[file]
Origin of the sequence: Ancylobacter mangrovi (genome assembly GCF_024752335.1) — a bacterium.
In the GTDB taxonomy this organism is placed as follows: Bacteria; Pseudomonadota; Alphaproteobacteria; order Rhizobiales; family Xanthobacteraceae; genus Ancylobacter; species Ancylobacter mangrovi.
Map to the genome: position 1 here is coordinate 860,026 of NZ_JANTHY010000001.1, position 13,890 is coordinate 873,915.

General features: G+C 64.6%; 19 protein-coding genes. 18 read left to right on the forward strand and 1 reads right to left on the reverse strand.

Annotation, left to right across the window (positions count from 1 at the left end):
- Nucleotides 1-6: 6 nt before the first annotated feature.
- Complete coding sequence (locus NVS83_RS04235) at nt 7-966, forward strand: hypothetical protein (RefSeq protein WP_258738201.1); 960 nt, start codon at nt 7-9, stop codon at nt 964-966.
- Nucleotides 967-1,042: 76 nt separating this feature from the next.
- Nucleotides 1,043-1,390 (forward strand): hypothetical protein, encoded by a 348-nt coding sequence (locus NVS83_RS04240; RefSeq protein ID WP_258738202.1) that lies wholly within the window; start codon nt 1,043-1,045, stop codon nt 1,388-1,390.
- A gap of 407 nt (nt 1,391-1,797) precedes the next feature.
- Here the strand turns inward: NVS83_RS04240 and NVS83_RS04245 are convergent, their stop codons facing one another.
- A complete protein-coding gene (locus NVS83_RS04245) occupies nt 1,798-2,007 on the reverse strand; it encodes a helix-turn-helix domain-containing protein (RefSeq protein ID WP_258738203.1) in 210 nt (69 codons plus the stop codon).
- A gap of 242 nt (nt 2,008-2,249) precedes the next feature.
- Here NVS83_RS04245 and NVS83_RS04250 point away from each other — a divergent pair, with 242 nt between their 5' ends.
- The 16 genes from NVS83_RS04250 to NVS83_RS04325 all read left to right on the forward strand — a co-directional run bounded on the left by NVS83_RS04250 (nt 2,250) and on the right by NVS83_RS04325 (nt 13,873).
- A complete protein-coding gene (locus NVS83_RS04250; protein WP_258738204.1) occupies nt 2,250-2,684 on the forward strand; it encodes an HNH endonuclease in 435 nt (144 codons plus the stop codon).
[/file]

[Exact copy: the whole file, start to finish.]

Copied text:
Origin of the sequence: Ancylobacter mangrovi (genome assembly GCF_024752335.1) — a bacterium.
In the GTDB taxonomy this organism is placed as follows: Bacteria; Pseudomonadota; Alphaproteobacteria; order Rhizobiales; family Xanthobacteraceae; genus Ancylobacter; species Ancylobacter mangrovi.
Map to the genome: position 1 here is coordinate 860,026 of NZ_JANTHY010000001.1, position 13,890 is coordinate 873,915.

General features: G+C 64.6%; 19 protein-coding genes. 18 read left to right on the forward strand and 1 reads right to left on the reverse strand.

Annotation, left to right across the window (positions count from 1 at the left end):
- Nucleotides 1-6: 6 nt before the first annotated feature.
- Complete coding sequence (locus NVS83_RS04235) at nt 7-966, forward strand: hypothetical protein (RefSeq protein WP_258738201.1); 960 nt, start codon at nt 7-9, stop codon at nt 964-966.
- Nucleotides 967-1,042: 76 nt separating this feature from the next.
- Nucleotides 1,043-1,390 (forward strand): hypothetical protein, encoded by a 348-nt coding sequence (locus NVS83_RS04240; RefSeq protein ID WP_258738202.1) that lies wholly within the window; start codon nt 1,043-1,045, stop codon nt 1,388-1,390.
- A gap of 407 nt (nt 1,391-1,797) precedes the next feature.
- Here the strand turns inward: NVS83_RS04240 and NVS83_RS04245 are convergent, their stop codons facing one another.
- A complete protein-coding gene (locus NVS83_RS04245) occupies nt 1,798-2,007 on the reverse strand; it encodes a helix-turn-helix domain-containing protein (RefSeq protein ID WP_258738203.1) in 210 nt (69 codons plus the stop codon).
- A gap of 242 nt (nt 2,008-2,249) precedes the next feature.
- Here NVS83_RS04245 and NVS83_RS04250 point away from each other — a divergent pair, with 242 nt between their 5' ends.
- The 16 genes from NVS83_RS04250 to NVS83_RS04325 all read left to right on the forward strand — a co-directional run bounded on the left by NVS83_RS04250 (nt 2,250) and on the right by NVS83_RS04325 (nt 13,873).
- A complete protein-coding gene (locus NVS83_RS04250; protein WP_258738204.1) occupies nt 2,250-2,684 on the forward strand; it encodes an HNH endonuclease in 435 nt (144 codons plus the stop codon).